Porsche will officially reveal the all-wheel-drive Carrera 4 and Carrera 4S at the Paris International Motor Show in September, where the cars extra 44 millimeters of rear end width and iconic light band will be displayed with the rest of the Porsche lineup.

Image source: Porsche

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In 1948, the first Porsche was born. It didn’t take long for it to develop a cult following, where the Porsche Club was established just four years down the road. The group consisted of of seven Porsche drivers, and was formally known as the the Westfälischer Porsche Club Hohensyburg, now known as the Porsche Club Westfalen e. V., on May 26, 1952. That same year saw the formation of a second Porsche Club with six members initially – the Porsche Club Berlin e. V. The movement took off and there are now 640 official Porsche Clubs in 75 countries with a total of approximately 181,000 members. They are all enthusiastic about the Porsche brand and are part of a unique Porsche family.

To mark the 60th anniversary of the founding, Porsche has planned something very special. In honour of the 13 founding Porsche Club members and all Porsche Club members worldwide, Porsche Community Management has teamed up with Porsche Exclusive to create an exceptional vehicle: the 911 Club Coupe. Only 12 911 Club Coupes will be made available to Club members, which will have the opportunity, through a lottery, to acquire one of the €142,831, or $175,580 USD works of art. One vehicle will remain at Porsche to honor the Porsche Club World. Lottery winners will have their name engraved on the door sill — making it extremely special.

Using the Carrera S as a base, the 911 Club Coupe features a Carrera S Powerkit providing an extra 30 horsepower, making a total 430 hp and quickening the 0-to-100-kph sprint to just 4.0 seconds. The PASM option drops the car by 20 millimeters over its 20-inch Sport Techno rims, and the Sport Design package adds a new front fascia and a tasteful ducktail spoiler out back. It will come in a Brewster Green paint with an Espresso interior, and finished with glossy script on the doors.

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Despite being roughly under two years away, Porsche was still confident enough to show off its upcoming revolutionary supercar, the 918 Spyder plug-in hybrid. This event, held at the recently acquired Nardó test track in Italy, featured only the most prestigious of automotive publications. A few weeks back, we shared with you the thoughts of Britain’s EVO Magazine, but this week features the thoughts and insight of Motor Trend, one of the biggest auto enthusiast outlets in the world.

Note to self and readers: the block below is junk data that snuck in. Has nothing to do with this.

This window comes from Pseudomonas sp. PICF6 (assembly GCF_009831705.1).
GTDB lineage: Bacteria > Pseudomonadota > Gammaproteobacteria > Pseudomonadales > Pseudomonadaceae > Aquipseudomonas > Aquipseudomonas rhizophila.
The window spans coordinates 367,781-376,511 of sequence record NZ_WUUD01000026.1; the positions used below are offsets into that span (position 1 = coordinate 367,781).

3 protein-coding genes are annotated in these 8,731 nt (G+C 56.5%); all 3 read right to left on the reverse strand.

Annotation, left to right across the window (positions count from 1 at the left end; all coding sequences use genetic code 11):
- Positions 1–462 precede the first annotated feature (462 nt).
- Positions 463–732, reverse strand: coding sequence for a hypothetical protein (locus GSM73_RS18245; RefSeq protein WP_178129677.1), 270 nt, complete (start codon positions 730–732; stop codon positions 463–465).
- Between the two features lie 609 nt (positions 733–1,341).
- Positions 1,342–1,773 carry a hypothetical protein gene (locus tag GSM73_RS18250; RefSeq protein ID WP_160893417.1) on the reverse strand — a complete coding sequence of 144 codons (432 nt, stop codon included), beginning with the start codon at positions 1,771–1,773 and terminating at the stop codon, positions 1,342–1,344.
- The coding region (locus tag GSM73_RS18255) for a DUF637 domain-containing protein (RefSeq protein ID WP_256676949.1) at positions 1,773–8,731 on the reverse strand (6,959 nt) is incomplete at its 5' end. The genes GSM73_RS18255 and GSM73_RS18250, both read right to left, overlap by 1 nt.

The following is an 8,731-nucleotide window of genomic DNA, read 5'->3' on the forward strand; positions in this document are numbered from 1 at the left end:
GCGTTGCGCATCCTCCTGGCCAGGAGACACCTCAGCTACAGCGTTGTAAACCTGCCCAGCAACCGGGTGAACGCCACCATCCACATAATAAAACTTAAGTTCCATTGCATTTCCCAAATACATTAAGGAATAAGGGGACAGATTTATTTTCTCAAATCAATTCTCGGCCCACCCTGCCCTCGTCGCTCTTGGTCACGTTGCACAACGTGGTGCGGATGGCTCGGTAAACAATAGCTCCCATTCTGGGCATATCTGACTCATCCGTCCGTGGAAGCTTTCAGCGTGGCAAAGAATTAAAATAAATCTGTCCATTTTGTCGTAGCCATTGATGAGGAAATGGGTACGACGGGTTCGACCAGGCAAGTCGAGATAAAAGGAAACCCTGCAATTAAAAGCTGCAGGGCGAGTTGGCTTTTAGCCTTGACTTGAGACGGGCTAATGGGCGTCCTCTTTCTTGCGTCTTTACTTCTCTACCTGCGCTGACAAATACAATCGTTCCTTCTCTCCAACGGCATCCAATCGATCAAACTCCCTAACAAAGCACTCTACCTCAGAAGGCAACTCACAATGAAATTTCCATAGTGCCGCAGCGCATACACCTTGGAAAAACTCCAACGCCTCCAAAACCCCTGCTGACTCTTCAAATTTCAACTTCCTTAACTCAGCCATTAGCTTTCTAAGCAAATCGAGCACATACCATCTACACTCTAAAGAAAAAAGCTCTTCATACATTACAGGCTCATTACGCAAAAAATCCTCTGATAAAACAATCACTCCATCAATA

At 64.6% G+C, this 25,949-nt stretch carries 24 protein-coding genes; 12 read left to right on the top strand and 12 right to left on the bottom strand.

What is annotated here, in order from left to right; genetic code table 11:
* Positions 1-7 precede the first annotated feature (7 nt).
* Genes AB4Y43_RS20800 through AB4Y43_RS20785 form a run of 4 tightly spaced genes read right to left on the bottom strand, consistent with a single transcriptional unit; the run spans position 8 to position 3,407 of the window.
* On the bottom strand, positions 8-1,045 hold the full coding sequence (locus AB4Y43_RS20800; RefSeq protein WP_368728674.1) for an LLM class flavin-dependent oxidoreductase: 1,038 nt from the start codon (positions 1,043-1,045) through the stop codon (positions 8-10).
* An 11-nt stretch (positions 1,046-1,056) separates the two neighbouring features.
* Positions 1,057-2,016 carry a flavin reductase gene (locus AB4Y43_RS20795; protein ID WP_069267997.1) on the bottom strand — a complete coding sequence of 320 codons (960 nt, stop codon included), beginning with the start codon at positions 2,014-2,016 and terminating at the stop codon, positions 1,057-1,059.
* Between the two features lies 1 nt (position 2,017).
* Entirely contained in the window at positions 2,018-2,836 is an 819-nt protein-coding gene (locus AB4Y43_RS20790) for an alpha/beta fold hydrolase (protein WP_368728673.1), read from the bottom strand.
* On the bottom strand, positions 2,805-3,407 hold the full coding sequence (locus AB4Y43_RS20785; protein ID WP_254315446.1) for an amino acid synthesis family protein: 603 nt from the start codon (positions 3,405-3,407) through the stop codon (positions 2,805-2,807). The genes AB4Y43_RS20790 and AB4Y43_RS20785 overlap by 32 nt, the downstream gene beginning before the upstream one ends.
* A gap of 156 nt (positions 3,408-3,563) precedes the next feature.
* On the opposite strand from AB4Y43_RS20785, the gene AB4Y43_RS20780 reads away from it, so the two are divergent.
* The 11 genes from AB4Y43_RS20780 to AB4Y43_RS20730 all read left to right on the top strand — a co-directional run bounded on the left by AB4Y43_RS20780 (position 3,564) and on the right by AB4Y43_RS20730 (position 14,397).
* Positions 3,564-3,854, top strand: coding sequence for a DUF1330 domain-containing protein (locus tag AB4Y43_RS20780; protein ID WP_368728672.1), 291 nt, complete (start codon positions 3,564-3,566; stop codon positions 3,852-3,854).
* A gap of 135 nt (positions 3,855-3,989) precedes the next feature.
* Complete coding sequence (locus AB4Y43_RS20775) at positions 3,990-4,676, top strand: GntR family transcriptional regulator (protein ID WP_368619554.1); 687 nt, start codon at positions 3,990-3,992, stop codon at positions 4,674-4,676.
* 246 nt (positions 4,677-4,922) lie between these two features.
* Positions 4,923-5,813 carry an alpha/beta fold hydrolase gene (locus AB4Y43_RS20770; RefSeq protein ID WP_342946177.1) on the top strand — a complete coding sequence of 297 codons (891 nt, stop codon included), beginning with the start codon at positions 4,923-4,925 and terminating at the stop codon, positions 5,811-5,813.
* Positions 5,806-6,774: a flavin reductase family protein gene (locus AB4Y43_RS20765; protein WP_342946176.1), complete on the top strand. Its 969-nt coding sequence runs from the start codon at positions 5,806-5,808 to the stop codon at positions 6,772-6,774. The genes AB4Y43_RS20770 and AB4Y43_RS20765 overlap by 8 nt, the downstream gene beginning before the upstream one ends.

Notably, the crudely pieced 918 Spyder prototype is far from looking, feeling, or driving like it will during completion. But progress on the 770 horsepower triple-powered super hybrid is very apparent. When finished, the 918 Spyder will look nearly identical to the concept car that was unveiled a few years ago during the Geneva Motor Show.

What makes the upcoming 918 so special is that it promises to do feats that were thought impossible just a few years ago. Things like achieving 145 km/h without using a single drop of fuel, while possessing the capability to reach speeds of 325 km/h. This is made possible by utilizing one of the most advanced drivetrains the world has ever seen: a 500-horsepower V8 working with not one, but two electric motors producing an additional 218 hp or 160kW of output to all four wheels, with the ability to travel 25.7 km on electricity alone.

For better cooling, the V8′s titanium exhaust outlets send spent hydrocarbons out and over the engine into a muffler fitted atop the engine. This method ensures that heat in the engine compartment is kept to a minimum and – serving both form and function.

When the finished product makes its way to market, here’s what to expect:

  • A sky-high $800,000 price (USD), and $200k deposit
  • There will be over 50 CPUs in controlling the vehicle’s functions
  • The electrical system alone took 9 months to develop
  • Every single light in the 918 will be an LED, from the headlamps to the interior and everything between
  • The passenger sits 20mm further forward than the driver — for better weight distribution
  • The seven-speed PDK transmission is shared with the new 911 — but has been flipped upside down to fit the 918
  • Every body panel is carbon fiber, except the bumpers — for weight reduction
  • There’s a “Manufactured in Flacht” sticker on the back as a reminder that Porsche Motorsport is the main developer
  • Two detachable carbon fiber targa panels will be utilized in the design.

So, what made Porsche take this route of super high performance and super high efficiency? By watching the video above, which features and interview with Wolfgang Hatz, Porsche’s head of Research and Development, some answers can be found.